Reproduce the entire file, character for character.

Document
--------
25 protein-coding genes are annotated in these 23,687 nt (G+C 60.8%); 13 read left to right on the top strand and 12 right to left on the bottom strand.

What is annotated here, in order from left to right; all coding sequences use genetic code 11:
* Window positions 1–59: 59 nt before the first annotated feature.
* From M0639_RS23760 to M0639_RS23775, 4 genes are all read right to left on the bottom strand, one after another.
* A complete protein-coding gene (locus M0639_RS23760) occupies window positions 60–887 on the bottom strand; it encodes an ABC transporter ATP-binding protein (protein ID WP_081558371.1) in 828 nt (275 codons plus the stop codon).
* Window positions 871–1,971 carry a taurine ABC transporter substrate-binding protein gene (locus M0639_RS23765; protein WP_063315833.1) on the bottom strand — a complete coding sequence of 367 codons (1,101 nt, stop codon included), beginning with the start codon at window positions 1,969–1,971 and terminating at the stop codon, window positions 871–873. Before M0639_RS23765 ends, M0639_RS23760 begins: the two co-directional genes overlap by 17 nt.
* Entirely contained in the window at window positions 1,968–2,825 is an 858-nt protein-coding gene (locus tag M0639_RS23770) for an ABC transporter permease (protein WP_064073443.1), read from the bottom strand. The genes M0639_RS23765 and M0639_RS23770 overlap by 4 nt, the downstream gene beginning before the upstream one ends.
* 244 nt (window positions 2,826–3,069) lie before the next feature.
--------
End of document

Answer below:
25 protein-coding genes are annotated in these 23,687 nt (G+C 60.8%); 13 read left to right on the top strand and 12 right to left on the bottom strand.

What is annotated here, in order from left to right; all coding sequences use genetic code 11:
* Window positions 1–59: 59 nt before the first annotated feature.
* From M0639_RS23760 to M0639_RS23775, 4 genes are all read right to left on the bottom strand, one after another.
* A complete protein-coding gene (locus M0639_RS23760) occupies window positions 60–887 on the bottom strand; it encodes an ABC transporter ATP-binding protein (protein ID WP_081558371.1) in 828 nt (275 codons plus the stop codon).
* Window positions 871–1,971 carry a taurine ABC transporter substrate-binding protein gene (locus M0639_RS23765; protein WP_063315833.1) on the bottom strand — a complete coding sequence of 367 codons (1,101 nt, stop codon included), beginning with the start codon at window positions 1,969–1,971 and terminating at the stop codon, window positions 871–873. Before M0639_RS23765 ends, M0639_RS23760 begins: the two co-directional genes overlap by 17 nt.
* Entirely contained in the window at window positions 1,968–2,825 is an 858-nt protein-coding gene (locus tag M0639_RS23770) for an ABC transporter permease (protein WP_064073443.1), read from the bottom strand. The genes M0639_RS23765 and M0639_RS23770 overlap by 4 nt, the downstream gene beginning before the upstream one ends.
* 244 nt (window positions 2,826–3,069) lie before the next feature.